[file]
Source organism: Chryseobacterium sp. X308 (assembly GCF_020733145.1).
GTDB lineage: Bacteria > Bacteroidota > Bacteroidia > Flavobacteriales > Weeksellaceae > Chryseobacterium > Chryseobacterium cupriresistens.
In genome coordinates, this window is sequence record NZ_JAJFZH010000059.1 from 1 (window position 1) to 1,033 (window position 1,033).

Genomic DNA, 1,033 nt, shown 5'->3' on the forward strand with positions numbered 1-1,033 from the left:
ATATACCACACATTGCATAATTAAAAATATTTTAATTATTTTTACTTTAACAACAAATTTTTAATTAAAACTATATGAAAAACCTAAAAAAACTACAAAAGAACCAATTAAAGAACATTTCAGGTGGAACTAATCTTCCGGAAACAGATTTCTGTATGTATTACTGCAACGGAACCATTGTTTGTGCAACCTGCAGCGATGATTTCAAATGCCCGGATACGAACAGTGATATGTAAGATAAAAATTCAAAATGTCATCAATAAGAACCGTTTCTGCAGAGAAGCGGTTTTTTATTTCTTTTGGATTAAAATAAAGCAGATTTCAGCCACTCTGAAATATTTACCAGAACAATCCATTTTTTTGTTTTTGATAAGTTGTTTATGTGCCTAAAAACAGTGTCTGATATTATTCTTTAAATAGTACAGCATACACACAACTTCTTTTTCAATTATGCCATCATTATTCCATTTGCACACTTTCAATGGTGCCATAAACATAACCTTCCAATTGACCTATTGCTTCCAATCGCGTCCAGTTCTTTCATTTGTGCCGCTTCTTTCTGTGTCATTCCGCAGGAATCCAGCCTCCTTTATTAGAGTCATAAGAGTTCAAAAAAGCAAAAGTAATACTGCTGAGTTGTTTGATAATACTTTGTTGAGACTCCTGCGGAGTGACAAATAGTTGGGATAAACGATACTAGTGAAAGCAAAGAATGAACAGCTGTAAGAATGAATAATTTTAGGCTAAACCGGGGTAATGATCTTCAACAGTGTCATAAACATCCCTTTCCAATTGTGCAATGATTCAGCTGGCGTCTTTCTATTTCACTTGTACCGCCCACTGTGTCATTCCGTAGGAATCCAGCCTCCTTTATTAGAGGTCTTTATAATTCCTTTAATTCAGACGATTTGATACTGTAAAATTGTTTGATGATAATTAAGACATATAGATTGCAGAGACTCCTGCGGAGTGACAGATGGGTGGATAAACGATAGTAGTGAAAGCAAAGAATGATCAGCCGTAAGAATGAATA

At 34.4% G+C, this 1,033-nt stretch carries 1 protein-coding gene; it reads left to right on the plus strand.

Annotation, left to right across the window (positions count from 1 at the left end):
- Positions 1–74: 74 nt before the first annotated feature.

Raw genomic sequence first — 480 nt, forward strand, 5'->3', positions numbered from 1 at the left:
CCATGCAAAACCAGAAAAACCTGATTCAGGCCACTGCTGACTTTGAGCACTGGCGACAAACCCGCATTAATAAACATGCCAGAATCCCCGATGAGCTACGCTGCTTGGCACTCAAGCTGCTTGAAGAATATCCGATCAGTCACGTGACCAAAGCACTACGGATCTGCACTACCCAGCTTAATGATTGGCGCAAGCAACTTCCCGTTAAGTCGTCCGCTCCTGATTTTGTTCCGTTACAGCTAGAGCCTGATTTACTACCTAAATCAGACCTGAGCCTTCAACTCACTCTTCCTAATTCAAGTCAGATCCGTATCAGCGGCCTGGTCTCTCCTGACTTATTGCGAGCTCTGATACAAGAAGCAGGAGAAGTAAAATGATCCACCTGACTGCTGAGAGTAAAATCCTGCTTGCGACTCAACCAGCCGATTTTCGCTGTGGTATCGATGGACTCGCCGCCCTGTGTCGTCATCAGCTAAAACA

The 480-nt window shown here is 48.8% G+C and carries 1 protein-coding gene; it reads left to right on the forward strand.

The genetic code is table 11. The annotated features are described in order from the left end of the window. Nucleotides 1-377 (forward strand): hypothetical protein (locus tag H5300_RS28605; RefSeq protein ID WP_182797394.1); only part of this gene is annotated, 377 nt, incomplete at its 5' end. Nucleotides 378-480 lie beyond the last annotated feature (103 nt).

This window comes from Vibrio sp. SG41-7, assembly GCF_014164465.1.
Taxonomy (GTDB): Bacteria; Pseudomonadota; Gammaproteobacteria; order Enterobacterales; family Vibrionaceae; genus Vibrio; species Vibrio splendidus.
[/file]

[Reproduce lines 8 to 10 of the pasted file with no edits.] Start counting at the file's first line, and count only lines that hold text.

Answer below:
- Positions 1–74: 74 nt before the first annotated feature.

Raw genomic sequence first — 480 nt, forward strand, 5'->3', positions numbered from 1 at the left:
CCATGCAAAACCAGAAAAACCTGATTCAGGCCACTGCTGACTTTGAGCACTGGCGACAAACCCGCATTAATAAACATGCCAGAATCCCCGATGAGCTACGCTGCTTGGCACTCAAGCTGCTTGAAGAATATCCGATCAGTCACGTGACCAAAGCACTACGGATCTGCACTACCCAGCTTAATGATTGGCGCAAGCAACTTCCCGTTAAGTCGTCCGCTCCTGATTTTGTTCCGTTACAGCTAGAGCCTGATTTACTACCTAAATCAGACCTGAGCCTTCAACTCACTCTTCCTAATTCAAGTCAGATCCGTATCAGCGGCCTGGTCTCTCCTGACTTATTGCGAGCTCTGATACAAGAAGCAGGAGAAGTAAAATGATCCACCTGACTGCTGAGAGTAAAATCCTGCTTGCGACTCAACCAGCCGATTTTCGCTGTGGTATCGATGGACTCGCCGCCCTGTGTCGTCATCAGCTAAAACA